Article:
Journal Browser Advanced Search Help
Journal Browser Advanced search HELP
Infect Chemother. 2010 Jun;42(3):156-161. Korean. Original Article. https://doi.org/10.3947/ic.2010.42.3.156
Choi WS , Noh JY , Huh JY , Youn YK , Kim MJ , Jo YM , Kim JY , Song JY , Park DW , Kim WJ , Kim MJ , Cheong HJ .
Division of Infectious Disease, Department of Internal Medicine, Korea University College of Medicine, Seoul, Korea. heejinmd@korea.ac.kr
Abstract

BACKGROUND: Streptococcus pneumoniae is one of the most important causes of pneumonia, meningitis, bacteremia, and other invasive diseases in children and adults. The 23-valent polysaccharide pneumococcal vaccine (PPV) has been recommended to adults with high risk conditions by the Korea Society of Infectious Diseases in 2007, but there is no data on the epidemiology of invasive pneumococcal disease in Korean adults to support this recommendation. Therefore, we performed a study to investigate the epidemiology of invasive pneumococcal disease in Korean population. MATERIALS AND METHODS: We collected clinical and microbiologic data of patients diagnosed with invasive pneumococcal disease (IPD) in 3 university-hospitals located in Seoul and Gyeonggi-do from January 2002 to December 2007. RESULTS: A total of 168 patients were diagnosed with IPD in the selected hospitals during the study period. Invasive pneumonia and meningitis were the most common forms of IPDs. The mean length of hospitalization of patients with IPD was 18.5+/-26.7 days and mortality rate of IPD was 18.6%. Among the isolates from patients with IPD, 59.7% was susceptible to penicillin and 38.3% was susceptible to erythromycin. Mortality rate of IPD increased with age and in patients with Eastern Cooperative Oncology Group performance status 4. CONCLUSIONS: Epidemiology of IPD in Korean population was described. Further studies should be performed to secure the risk factors of invasive pneumococcal diseases and to confirm the appropriateness of recommendation for vaccination with the 23-valent PPV.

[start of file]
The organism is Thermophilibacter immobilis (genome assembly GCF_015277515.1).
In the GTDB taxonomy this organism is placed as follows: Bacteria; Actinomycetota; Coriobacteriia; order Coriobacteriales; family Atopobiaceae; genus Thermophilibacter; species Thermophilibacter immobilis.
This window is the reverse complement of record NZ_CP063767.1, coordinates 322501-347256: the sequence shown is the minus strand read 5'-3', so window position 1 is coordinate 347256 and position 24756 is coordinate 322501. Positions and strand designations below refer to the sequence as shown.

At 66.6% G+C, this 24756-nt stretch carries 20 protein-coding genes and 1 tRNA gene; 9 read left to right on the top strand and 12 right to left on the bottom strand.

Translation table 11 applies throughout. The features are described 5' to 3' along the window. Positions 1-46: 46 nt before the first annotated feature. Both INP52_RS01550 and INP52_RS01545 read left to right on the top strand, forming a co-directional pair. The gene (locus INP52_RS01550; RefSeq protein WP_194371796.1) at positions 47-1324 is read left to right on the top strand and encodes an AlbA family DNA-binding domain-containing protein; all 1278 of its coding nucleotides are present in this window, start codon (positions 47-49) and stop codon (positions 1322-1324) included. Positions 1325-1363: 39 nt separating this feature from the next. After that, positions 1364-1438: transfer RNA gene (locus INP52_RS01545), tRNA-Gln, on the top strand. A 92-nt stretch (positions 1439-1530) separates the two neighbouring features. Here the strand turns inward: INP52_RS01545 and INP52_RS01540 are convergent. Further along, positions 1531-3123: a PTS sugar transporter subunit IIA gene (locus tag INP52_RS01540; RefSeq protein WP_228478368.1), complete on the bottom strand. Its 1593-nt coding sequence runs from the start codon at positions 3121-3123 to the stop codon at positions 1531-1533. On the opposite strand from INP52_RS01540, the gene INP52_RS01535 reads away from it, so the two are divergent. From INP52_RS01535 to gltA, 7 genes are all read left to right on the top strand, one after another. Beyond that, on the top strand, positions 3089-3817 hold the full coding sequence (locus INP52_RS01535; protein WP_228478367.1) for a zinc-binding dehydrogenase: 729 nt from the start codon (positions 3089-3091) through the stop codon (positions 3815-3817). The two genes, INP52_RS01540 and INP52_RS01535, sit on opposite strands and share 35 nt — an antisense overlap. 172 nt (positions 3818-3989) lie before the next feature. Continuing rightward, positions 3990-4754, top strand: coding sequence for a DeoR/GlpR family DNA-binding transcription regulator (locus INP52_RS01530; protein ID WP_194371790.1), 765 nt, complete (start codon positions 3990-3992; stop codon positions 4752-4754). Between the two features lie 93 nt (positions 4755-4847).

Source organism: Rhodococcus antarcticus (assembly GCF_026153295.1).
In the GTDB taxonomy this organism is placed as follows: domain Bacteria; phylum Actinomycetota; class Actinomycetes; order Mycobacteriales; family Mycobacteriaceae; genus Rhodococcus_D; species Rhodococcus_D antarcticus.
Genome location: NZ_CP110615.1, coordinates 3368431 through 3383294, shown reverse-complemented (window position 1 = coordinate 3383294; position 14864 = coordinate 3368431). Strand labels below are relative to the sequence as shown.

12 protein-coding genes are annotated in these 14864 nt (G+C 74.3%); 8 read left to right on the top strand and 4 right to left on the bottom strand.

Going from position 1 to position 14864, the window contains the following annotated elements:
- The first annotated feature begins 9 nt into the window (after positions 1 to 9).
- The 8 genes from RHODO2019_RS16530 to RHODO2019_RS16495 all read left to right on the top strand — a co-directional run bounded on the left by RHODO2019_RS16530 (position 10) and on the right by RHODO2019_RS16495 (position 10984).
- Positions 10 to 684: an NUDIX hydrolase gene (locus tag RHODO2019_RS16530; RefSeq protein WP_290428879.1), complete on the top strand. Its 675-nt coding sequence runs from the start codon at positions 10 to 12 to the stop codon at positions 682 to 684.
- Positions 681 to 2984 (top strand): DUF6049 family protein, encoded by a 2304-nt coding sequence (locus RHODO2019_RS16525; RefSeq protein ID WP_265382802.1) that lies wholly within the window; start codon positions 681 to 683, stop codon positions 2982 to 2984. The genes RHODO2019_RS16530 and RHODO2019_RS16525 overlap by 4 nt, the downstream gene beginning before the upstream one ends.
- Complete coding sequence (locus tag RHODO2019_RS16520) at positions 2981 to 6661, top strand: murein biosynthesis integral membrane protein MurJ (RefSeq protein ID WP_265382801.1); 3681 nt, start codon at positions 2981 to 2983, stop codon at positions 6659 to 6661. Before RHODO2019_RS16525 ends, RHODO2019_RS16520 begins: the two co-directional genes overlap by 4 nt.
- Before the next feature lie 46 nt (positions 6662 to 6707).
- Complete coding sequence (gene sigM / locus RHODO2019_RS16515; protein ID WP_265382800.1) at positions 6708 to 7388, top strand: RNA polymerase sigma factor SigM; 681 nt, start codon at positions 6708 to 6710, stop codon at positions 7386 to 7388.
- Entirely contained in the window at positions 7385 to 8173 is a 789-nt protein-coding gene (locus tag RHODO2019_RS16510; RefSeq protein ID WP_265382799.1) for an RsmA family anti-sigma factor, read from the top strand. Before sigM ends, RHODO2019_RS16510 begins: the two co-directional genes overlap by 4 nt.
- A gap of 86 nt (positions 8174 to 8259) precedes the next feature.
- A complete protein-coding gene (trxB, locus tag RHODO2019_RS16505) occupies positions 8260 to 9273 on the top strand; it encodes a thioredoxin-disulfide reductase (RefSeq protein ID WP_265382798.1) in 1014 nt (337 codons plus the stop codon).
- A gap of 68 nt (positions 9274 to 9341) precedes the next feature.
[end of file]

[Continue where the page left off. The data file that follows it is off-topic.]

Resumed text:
Copyright © 2019. Korean Association of Medical Journal Editors.